OBJECTIVES. To evaluate trends in children's blood lead levels and the extent of blood lead testing of children at risk for lead poisoning from national surveys conducted during a 16-year period in the United States.
METHODS. Data for children aged 1 to 5 years from the National Health and Nutrition Examination Survey III Phase I, 1988–1991, and Phase II, 1991–1994 were compared to data from the survey period 1999–2004.
RESULTS. The prevalence of elevated blood lead levels, ≥10 μg/dL, among children decreased from 8.6% in 1988–1991 to 1.4% in 1999–2004, which is an 84% decline. From 1988–1991 and 1999–2004, children's geometric mean blood lead levels declined in non-Hispanic black (5.2–2.8 μg/dL), Mexican American (3.9–1.9 μg/dL), and non-Hispanic white children (3.1 μg/dL to 1.7 μg/dL). However, levels continue to be highest among non-Hispanic black children relative to Mexican American and non-Hispanic white children. Blood lead levels were distributed as follows: 14.0% were <1.0 μg/dL, 55.0% were 1.0 to <2.5 μg/dL, 23.6% were 2.5 to <5 μg/dL, 4.5% were 5 to <7.5 μg/dL, 1.5% were 7.5 to <10 μg/dL, and 1.4% were ≥10 μg/dL. Multivariable analysis indicated that residence in older housing, poverty, age, and being non-Hispanic black are still major risk factors for higher lead levels. Blood lead testing of Medicaid-enrolled children increased to 41.9% from 19.2% in 1988–1991. Only 43.0% of children with elevated blood lead levels had previously been tested.
CONCLUSIONS. Children's blood lead levels continue to decline in the United States, even in historically high-risk groups for lead poisoning. To maintain progress made and eliminate remaining disparities, efforts must continue to test children at high risk for lead poisoning, and identify and control sources of lead. Coordinated prevention strategies at national, state, and local levels will help achieve the goal of elimination of elevated blood lead levels.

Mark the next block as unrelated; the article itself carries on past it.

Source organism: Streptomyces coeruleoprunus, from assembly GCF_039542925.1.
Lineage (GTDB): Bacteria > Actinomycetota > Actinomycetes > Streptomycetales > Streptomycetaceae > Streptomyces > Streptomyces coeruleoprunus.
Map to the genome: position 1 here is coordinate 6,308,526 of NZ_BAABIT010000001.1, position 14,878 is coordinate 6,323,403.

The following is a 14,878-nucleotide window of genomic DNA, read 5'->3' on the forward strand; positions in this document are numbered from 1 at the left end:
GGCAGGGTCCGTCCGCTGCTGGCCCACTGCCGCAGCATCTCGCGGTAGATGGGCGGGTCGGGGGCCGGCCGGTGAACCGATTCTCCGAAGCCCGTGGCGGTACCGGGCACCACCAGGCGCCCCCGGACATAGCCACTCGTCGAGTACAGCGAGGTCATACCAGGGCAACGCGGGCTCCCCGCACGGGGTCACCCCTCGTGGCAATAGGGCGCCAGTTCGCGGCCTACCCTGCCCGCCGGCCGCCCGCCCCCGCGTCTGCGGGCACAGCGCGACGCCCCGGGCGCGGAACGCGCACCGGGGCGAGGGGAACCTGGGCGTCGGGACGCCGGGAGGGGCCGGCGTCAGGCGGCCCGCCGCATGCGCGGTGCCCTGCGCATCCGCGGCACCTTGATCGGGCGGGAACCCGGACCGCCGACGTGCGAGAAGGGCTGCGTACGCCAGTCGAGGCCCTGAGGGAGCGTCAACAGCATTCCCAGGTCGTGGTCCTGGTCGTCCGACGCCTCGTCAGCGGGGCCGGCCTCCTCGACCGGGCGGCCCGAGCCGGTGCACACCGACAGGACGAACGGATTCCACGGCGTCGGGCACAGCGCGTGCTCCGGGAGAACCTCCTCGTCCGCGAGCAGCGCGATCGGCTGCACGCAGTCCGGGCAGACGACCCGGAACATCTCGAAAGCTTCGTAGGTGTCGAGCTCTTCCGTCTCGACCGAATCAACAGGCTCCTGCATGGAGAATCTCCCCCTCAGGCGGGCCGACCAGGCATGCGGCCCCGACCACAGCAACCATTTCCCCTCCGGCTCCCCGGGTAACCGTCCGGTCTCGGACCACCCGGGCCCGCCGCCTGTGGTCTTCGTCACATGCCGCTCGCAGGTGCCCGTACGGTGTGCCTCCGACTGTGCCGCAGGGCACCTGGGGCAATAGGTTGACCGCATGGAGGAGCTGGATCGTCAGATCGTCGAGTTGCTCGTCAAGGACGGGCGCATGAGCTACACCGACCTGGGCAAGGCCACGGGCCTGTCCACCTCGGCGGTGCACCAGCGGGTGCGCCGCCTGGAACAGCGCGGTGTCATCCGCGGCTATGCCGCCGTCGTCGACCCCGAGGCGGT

The adverse health effects of lead are well documented,1,2 and no threshold for adverse effects has been specified.3–5 Because overt clinical symptoms are rare at blood lead levels (BLLs) of <70 μg/dL, blood lead testing is necessary to identify asymptomatic children with elevated BLLs of ≥10 μg/dL. The United States Department of Health and Human Services and the Centers for Disease Control and Prevention (CDC) have targeted BLLs of ≥10 μg/dL for elimination in the United States by 2010.6 Childhood lead poisoning prevention programs have focused on young children aged <6 years, because these children are especially vulnerable to the adverse health effects of lead. The nervous systems of young children are still developing and the hand-to-mouth behaviors common at these ages increase their risk for ingesting lead in their environment.